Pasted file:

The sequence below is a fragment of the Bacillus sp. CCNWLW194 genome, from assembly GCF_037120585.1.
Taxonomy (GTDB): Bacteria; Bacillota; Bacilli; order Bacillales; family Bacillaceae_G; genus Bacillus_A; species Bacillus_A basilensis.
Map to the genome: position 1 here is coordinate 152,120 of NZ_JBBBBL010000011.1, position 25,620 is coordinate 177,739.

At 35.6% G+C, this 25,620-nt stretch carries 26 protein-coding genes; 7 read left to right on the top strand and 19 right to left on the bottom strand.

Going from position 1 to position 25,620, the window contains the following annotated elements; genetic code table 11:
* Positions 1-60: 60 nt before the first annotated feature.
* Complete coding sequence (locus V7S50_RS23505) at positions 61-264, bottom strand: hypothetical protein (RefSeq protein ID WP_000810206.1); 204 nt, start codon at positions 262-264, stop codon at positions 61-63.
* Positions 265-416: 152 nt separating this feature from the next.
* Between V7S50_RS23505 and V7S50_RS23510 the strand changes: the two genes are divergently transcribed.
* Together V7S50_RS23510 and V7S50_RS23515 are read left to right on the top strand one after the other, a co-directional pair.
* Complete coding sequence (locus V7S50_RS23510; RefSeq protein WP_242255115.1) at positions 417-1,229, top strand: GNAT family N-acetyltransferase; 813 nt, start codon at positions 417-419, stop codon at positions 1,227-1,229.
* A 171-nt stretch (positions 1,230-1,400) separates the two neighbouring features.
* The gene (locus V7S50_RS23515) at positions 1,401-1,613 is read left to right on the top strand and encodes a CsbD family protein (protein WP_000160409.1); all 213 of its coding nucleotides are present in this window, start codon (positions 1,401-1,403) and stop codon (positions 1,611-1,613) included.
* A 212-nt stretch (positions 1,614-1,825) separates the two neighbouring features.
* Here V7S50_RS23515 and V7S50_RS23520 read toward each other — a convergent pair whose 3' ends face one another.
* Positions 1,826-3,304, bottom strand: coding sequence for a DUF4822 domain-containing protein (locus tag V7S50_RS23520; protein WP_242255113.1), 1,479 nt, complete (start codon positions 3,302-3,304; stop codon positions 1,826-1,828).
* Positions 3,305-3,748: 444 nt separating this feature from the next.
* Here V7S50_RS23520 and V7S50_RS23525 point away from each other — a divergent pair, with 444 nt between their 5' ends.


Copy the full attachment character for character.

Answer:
The sequence below is a fragment of the Bacillus sp. CCNWLW194 genome, from assembly GCF_037120585.1.
Taxonomy (GTDB): Bacteria; Bacillota; Bacilli; order Bacillales; family Bacillaceae_G; genus Bacillus_A; species Bacillus_A basilensis.
Map to the genome: position 1 here is coordinate 152,120 of NZ_JBBBBL010000011.1, position 25,620 is coordinate 177,739.

At 35.6% G+C, this 25,620-nt stretch carries 26 protein-coding genes; 7 read left to right on the top strand and 19 right to left on the bottom strand.

Going from position 1 to position 25,620, the window contains the following annotated elements; genetic code table 11:
* Positions 1-60: 60 nt before the first annotated feature.
* Complete coding sequence (locus V7S50_RS23505) at positions 61-264, bottom strand: hypothetical protein (RefSeq protein ID WP_000810206.1); 204 nt, start codon at positions 262-264, stop codon at positions 61-63.
* Positions 265-416: 152 nt separating this feature from the next.
* Between V7S50_RS23505 and V7S50_RS23510 the strand changes: the two genes are divergently transcribed.
* Together V7S50_RS23510 and V7S50_RS23515 are read left to right on the top strand one after the other, a co-directional pair.
* Complete coding sequence (locus V7S50_RS23510; RefSeq protein WP_242255115.1) at positions 417-1,229, top strand: GNAT family N-acetyltransferase; 813 nt, start codon at positions 417-419, stop codon at positions 1,227-1,229.
* A 171-nt stretch (positions 1,230-1,400) separates the two neighbouring features.
* The gene (locus V7S50_RS23515) at positions 1,401-1,613 is read left to right on the top strand and encodes a CsbD family protein (protein WP_000160409.1); all 213 of its coding nucleotides are present in this window, start codon (positions 1,401-1,403) and stop codon (positions 1,611-1,613) included.
* A 212-nt stretch (positions 1,614-1,825) separates the two neighbouring features.
* Here V7S50_RS23515 and V7S50_RS23520 read toward each other — a convergent pair whose 3' ends face one another.
* Positions 1,826-3,304, bottom strand: coding sequence for a DUF4822 domain-containing protein (locus tag V7S50_RS23520; protein WP_242255113.1), 1,479 nt, complete (start codon positions 3,302-3,304; stop codon positions 1,826-1,828).
* Positions 3,305-3,748: 444 nt separating this feature from the next.
* Here V7S50_RS23520 and V7S50_RS23525 point away from each other — a divergent pair, with 444 nt between their 5' ends.